It’s hard to believe that BioWare managed to create such a fantastic conclusion to it’s epic trilogy. It could have easily gone so wrong, while some would debate that it did in some respects, as a whole package it left me incredibly satisfied. It could seem a little convenient that every character gets wrapped up and done with by the end, but the game did it so convincingly and emotively that I couldn’t help but get somewhat emotional by the time it had to end and I had to let go of my Shepard. I had built up my Shepard’s story over three years, I had put significant investment into it. Having to say goodbye was a little hard, but it was handled greatly. Also I might add it’s a brilliant game to play, with some of the most engaging combat in the series and great sound design to push it that much further to being an amazing Sci-Fi shooter.

Catherine

Sometimes if feels like videogames compromise on their difficulty in order to tell their story. Catherine doesn’t. It uses it’s hard-as-nails gameplay to further complement it’s narrative. The game is all about adult relationships, and they can be difficult, you have to earn them. Even without it’s strong story, solving Catherine’s puzzles feels absolutely great, but the story beats help serve to make it feel even greater. Having played this makes me excited to see what these guys will do with their next game, Persona 5.

Fez

My first impression of some preview material of Fez made it look like just some quirky retro 2D platformer, where you can rotate the world 90 degrees. Upon playing it I also had that same impression again, until I discovered something much, much deeper. The game can be played as a nice little platformer where you just collect cubes, and that works perfectly fine. but written in the background of the game were codes, systems of numbers, things that added up to some incredibly complex puzzles that have been some of the most satisfying I have solved in any game to date. The internet went crazy for Fez, the best time to play it was while everything was still being discovered, and I felt great to be involved in the game during that search. It might however still be worth it to pick the game up and keep yourself away from all the information already out there. Just be sure to bring a pen and paper. One thing’s for sure as well, it certainly has in my opinion, the best soundtrack to a game this year.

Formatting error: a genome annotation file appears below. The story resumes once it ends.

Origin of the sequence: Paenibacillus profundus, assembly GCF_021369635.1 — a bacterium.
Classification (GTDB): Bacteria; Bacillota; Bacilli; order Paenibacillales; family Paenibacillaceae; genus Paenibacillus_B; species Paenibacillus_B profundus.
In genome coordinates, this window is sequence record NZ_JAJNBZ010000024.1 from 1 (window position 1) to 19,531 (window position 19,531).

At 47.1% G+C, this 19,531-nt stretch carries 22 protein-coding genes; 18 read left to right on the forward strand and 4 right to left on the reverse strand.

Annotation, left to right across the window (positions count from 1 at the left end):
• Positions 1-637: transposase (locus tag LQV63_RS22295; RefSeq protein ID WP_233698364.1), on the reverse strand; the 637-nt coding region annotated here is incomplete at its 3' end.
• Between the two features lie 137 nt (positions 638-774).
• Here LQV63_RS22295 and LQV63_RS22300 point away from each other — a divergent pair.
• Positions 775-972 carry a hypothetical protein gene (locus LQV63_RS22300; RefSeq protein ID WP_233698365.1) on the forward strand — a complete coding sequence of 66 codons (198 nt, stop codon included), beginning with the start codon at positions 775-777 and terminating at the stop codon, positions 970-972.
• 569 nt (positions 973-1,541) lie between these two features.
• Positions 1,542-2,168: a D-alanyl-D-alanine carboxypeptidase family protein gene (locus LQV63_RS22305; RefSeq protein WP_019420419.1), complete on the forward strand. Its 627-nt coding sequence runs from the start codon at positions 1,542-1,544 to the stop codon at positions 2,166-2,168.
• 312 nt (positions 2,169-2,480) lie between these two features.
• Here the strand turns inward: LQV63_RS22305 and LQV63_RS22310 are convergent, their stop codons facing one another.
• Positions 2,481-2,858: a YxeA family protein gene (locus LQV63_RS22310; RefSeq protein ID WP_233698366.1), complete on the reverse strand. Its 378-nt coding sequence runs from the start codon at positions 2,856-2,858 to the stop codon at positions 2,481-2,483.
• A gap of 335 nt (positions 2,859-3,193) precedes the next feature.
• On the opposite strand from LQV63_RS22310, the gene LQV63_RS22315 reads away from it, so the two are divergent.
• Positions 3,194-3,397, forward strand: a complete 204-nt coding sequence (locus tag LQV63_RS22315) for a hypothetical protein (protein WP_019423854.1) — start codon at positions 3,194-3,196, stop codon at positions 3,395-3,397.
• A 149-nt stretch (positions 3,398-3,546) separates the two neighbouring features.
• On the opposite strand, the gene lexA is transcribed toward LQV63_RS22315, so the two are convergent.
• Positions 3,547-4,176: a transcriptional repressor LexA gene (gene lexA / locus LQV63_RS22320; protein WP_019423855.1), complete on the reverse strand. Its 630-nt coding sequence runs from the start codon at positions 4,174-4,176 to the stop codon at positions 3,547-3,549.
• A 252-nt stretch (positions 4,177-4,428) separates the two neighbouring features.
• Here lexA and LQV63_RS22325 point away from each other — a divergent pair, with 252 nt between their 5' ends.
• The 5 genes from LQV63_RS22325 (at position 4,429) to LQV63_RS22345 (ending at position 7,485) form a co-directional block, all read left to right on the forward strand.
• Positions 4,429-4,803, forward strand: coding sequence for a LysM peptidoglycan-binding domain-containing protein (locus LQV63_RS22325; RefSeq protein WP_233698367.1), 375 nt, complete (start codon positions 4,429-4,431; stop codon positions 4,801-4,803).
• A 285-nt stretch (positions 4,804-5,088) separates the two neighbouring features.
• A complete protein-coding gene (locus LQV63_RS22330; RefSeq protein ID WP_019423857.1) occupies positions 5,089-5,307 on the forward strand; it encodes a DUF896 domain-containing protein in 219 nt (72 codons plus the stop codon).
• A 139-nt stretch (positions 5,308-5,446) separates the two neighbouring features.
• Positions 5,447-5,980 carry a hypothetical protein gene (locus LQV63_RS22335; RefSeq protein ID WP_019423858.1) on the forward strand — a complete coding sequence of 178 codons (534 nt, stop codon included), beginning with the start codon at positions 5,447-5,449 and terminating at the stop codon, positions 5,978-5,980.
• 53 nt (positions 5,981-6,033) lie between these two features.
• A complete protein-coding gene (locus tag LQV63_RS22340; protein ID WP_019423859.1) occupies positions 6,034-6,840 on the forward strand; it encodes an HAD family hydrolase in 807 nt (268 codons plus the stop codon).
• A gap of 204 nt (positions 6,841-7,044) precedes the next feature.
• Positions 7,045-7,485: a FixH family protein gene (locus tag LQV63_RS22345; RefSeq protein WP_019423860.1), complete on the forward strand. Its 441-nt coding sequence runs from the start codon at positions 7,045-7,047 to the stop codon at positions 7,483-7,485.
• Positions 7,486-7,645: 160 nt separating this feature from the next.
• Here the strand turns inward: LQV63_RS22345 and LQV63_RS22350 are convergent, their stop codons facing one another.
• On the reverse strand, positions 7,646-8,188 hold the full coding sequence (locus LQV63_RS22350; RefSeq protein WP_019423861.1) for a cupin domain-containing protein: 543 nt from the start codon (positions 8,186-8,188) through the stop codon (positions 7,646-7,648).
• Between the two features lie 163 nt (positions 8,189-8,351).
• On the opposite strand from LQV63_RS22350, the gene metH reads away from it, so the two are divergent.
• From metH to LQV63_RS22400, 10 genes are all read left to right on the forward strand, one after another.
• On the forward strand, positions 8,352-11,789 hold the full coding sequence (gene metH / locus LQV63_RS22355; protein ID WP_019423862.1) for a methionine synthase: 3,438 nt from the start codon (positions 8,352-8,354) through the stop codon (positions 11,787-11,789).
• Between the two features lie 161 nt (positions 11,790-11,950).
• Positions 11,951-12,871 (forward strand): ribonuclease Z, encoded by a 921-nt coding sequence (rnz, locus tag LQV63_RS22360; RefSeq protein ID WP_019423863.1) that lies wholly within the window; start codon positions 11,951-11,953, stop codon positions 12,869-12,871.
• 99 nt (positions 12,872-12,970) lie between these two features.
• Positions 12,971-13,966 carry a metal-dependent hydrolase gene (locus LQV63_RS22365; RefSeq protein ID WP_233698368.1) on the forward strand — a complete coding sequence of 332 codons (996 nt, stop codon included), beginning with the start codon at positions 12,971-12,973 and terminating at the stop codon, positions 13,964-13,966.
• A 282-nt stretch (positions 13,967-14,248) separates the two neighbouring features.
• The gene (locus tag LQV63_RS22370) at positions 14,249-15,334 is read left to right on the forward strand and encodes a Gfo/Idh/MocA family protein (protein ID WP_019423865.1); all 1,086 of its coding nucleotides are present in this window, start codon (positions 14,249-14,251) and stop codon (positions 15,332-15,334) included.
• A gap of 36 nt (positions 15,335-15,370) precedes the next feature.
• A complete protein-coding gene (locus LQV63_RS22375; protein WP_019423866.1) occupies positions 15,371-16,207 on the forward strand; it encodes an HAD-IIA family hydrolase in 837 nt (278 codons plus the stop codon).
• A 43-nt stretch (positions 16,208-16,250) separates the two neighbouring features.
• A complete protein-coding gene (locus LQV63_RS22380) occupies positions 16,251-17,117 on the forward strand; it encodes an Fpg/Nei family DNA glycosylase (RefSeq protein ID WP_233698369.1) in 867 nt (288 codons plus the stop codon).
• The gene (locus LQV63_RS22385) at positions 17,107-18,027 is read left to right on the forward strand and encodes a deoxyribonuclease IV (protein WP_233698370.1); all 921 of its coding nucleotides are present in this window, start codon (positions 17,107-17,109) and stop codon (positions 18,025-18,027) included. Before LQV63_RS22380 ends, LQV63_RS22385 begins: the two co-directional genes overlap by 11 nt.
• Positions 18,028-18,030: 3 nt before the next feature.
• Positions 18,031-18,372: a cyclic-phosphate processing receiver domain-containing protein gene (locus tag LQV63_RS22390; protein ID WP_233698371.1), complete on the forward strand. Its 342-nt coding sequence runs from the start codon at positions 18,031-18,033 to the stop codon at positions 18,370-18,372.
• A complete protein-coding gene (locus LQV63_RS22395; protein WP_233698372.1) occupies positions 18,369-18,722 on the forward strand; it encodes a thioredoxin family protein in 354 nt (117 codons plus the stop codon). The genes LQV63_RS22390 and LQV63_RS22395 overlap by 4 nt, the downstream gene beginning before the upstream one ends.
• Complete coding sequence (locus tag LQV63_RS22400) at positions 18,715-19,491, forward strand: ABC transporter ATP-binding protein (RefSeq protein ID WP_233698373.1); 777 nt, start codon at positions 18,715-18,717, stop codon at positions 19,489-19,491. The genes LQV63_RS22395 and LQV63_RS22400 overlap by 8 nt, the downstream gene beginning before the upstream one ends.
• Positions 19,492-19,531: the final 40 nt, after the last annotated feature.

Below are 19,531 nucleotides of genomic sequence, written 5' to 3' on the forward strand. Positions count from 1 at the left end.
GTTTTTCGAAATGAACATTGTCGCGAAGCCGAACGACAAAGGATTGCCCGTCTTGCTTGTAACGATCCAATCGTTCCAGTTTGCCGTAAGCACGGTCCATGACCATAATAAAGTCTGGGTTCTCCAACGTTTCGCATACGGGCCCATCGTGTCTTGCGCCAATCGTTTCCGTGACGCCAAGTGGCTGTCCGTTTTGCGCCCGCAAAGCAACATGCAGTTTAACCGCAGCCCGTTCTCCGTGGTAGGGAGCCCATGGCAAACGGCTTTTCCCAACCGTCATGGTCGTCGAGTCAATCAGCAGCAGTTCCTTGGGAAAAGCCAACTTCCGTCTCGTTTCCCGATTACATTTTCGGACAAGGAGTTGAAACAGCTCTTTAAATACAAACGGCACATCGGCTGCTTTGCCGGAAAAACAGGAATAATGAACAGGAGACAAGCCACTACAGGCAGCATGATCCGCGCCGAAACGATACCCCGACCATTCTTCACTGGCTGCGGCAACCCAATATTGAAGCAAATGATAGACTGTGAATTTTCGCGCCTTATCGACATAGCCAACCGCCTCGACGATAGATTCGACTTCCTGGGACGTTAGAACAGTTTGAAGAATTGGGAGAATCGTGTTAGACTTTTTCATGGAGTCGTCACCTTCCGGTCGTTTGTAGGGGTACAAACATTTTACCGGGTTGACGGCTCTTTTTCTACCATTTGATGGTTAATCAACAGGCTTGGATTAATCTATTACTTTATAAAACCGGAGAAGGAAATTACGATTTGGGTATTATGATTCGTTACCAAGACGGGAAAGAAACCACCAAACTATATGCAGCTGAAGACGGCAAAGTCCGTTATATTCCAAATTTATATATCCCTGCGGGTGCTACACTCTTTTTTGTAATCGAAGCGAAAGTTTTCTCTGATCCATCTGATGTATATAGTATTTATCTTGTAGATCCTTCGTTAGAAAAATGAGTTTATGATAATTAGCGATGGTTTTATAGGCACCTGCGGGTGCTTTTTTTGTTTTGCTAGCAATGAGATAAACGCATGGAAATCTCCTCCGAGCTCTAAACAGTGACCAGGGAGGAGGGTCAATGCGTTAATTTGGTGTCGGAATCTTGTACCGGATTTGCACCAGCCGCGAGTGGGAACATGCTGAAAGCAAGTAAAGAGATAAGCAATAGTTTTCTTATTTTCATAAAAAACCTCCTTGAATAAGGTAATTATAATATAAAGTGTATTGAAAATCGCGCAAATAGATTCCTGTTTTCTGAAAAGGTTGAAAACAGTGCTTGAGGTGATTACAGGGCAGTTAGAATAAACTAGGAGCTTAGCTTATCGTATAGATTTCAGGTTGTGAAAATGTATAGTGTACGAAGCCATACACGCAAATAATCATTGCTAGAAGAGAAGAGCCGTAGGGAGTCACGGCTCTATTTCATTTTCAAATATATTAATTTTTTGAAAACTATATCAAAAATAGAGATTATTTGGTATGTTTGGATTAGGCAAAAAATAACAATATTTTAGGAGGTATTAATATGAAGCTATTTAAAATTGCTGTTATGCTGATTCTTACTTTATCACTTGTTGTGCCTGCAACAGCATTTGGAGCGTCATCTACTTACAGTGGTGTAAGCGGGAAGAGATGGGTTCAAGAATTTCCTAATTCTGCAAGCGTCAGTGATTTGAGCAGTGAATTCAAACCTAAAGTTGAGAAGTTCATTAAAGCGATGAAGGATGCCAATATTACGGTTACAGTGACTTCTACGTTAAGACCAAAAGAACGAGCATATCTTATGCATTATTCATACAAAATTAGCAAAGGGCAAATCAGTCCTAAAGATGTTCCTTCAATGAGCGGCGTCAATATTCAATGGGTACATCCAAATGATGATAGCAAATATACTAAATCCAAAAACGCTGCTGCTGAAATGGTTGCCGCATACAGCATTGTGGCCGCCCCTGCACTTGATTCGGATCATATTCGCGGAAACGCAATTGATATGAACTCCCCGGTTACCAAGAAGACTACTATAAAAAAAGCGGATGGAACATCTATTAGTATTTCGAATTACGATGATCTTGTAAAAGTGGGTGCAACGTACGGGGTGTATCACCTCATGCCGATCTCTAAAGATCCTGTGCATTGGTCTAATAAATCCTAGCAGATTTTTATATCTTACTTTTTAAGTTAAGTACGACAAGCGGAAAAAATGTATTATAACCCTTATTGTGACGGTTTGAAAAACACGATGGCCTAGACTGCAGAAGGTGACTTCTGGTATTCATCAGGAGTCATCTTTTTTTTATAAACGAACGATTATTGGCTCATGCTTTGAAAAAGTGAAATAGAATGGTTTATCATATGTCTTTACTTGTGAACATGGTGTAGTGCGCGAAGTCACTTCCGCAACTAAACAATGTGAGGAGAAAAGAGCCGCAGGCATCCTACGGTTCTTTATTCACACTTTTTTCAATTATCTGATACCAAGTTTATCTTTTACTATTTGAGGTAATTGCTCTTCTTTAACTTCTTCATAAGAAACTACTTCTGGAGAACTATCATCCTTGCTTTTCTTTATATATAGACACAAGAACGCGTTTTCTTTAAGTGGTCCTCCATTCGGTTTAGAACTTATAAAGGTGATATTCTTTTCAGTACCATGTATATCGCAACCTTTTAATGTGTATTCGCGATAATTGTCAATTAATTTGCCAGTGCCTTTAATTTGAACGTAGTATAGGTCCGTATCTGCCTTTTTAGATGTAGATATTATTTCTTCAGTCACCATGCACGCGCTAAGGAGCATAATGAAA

The Walking Dead

The Walking Dead is a game that does it’s best to make you feel absolutely awful. This narratively focused game eschews with the standard good and evil choice, and leaves only bad ones. This isn’t your typical teenage power fantasy, it’s an incredibly mature powerless fantasy. Sure you’re making choices throughout, but everything leads to the same horrible end. It’s emotionally harrowing and at points even brought me to tears. It also took advantage of being released in episodic instalments, each episode getting everyone excited. As much as those choices may not have mattered to where you ended up in the game, it really helped develop the main character how you wanted him. It may have been the same horrible events, but at least it’s your version of the same horrible events. This helped to create a massive discussion about what choices were right, as none really seemed clear. It may just be the strongest game narrative this year, and it’s going to be hard for developer Telltale to top it.

Super Hexagon

With all this emphasis on narrative integrating into games, while not a bad thing, it’s great to see something come around that’s just pure game, and also excel at it. Super Hexagon is difficult, so much so that the lowest difficulty setting is “Hard”, and all you do is dodge lines. It’s the sort of thing that if you were to describe it at a basic level, it could sound incredibly boring, but it’s just so exciting. The game’s blaring chip-tune soundtrack and colourful always moving visuals help to convey that so much more, and in some ways increase the game’s difficulty. Having to navigate amongst lines in such a crazy atmosphere is brilliant and tense, as a single mistake can set you back. It’s always good to have something to remind you that all a game needs to be great is a good challenge.

Hotline Miami

Hotline Miami is not your standard top down shooting game. In some respects it feels like the videogame version of the movie Drive, with its 80s look and sound, and its use of extreme violence. All your objective is in each level, is to go through a building and make sure no one is left alive. Sounds simple enough, one hit with a weapon takes down an enemy, but just know this, the same applies to you. It makes it all the more challenging, but gives you such a good feeling when you’ve cleared a room. Then you have to walk back, and see the bloody mess you’ve made. It’s very strange, how the game manages to make you feel fantastic, but then make you feel awful for what you have done, because this game makes it very clear, this is all your doing.


I feel this poster is rather self explanatory, it’s a gaming event based in Middlesbrough.

If you’re struggling to find Mink, it’s around here.

I hope to see people there, it’ll be great fun.


I had a lot of fun going down to film Teesports at the Tees Valley Chinese Community Centre. Everyone was great and helpful.

Here’s the video. Slight apologies that all the fighting game footage s from Tekken,  I assure you there were other games at the tournament.